Great cities have always had an influence beyond their borders.
This is true not only of contemporary cities like New York, Paris and Beijing but also of ancient cities. The influence of Rome can still be seen today in the form of ancient roadways and aqueducts.
But whether exporting engineering or religion like ancient Rome, or artwork and pottery like the ancient Mexican city of Teotihuacan, it’s important to understand that cities have always been – and still are – vital centers of commerce, science, art and culture that have an impact far broader than their municipal footprints.
At a recent summit in Philadelphia sponsored by the Knight Foundation and Delaware Valley Grantmakers, and organized by TechnicallyPhilly’s Chris Wink, participants discussed the social and urban challenges facing Philadelphia, and considered the possibility that such challenges might present unexpected opportunities.
Wink’s thoughts on this subject are well worth the read, as evidenced by the impressive turnout at this recent event.
I had the pleasure of attending this summit, and one of the most profound realizations I took from it was sparked a comment made by one of my fellow participants.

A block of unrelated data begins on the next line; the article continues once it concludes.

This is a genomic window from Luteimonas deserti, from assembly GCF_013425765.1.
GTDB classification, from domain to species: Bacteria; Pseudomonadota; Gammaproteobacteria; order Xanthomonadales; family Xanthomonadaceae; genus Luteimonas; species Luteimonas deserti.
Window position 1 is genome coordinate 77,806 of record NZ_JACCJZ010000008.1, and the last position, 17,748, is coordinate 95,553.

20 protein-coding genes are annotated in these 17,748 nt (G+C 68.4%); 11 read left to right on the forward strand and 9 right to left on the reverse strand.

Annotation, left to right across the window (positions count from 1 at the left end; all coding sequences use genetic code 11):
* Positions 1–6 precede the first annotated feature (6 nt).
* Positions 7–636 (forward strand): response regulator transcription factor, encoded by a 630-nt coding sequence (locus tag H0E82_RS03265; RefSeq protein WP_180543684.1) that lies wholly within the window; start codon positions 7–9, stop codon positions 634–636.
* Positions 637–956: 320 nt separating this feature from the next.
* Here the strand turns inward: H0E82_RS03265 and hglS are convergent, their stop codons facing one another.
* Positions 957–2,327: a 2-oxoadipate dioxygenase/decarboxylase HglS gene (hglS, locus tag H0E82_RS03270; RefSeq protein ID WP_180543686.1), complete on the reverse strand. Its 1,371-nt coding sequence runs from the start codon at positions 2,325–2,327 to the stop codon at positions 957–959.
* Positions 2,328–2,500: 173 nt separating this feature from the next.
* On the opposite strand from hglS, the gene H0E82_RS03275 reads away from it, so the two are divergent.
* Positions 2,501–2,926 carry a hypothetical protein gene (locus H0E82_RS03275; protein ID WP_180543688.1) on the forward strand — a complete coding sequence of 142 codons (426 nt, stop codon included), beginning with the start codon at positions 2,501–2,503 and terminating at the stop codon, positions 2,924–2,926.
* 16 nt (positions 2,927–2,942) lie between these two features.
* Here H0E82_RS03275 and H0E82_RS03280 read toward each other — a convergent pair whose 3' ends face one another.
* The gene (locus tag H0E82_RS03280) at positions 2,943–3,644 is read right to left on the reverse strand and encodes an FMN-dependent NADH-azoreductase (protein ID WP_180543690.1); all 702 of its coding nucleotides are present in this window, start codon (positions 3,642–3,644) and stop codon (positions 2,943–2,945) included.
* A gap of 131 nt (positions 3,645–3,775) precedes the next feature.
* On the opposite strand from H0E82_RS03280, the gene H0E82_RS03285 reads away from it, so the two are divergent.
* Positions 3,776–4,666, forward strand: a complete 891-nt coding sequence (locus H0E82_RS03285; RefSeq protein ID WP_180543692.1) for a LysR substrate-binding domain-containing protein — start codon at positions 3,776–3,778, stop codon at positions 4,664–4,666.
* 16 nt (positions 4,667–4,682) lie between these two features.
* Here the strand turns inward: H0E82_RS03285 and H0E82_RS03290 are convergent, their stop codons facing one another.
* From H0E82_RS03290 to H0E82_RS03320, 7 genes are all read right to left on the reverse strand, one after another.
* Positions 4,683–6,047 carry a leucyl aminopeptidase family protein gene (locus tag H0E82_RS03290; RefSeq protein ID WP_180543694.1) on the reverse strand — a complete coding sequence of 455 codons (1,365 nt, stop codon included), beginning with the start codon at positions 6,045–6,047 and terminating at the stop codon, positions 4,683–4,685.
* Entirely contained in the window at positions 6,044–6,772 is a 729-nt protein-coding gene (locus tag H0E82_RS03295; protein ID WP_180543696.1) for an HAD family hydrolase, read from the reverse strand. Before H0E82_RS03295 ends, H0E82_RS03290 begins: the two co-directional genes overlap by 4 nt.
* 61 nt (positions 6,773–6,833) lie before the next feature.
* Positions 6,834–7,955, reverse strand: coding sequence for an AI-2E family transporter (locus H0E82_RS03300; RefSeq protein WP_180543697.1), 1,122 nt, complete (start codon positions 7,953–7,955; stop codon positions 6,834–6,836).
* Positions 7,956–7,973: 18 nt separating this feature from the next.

This individual observed that with alarming commonness, for those of us that reside outside of large cities, it is far too easy to see an ownership stake in the assets of these cities, while seeing no ownership stake at all in the problems facing these cities.
The Mid-Atlantic region is an ideal place to observe this phenomenon. There is a fairly tight cluster of large cities like New York, Philadelphia, Baltimore and Washington DC that boast world-class assets. But each of these cities also faces significant problems, and those residing close by often have no personal investment in identifying solutions to the problems facing these cities.
It’s easy to feel a personal connection to places like the Camden Aquarium, the sports complex in South Philadelphia, Baltimore’s Inner Harbor and the National Mall in DC. But this same “connectedness” doesn’t carry over to the challenges facing these cities.
The Delaware Valley region is home to some of the world’s most passionate sports fans – we identify ourselves by our allegiance to our teams, like the Philadelphia Phillies. Yet we feel no personal connection to the problem of childhood hunger in Philadelphia’s 1st Congressional District – which includes Citizen Bank Park, where the Phillies play.
The health and prosperity of our cities affects the well being of people well outside the city limits. The “Teotihuacan Effect” is real – prosperous and healthy cities can elevate an entire region; together they can elevate an entire country.
To those of us that labor to improve how our cities work the challenge is clear. It’s not about getting people who live outside cities to see urban problems as their own.
It’s getting them to realize their own, very personal benefit from finding the solutions to these problems.
[Photo courtesy of Flickr user mharrsch.]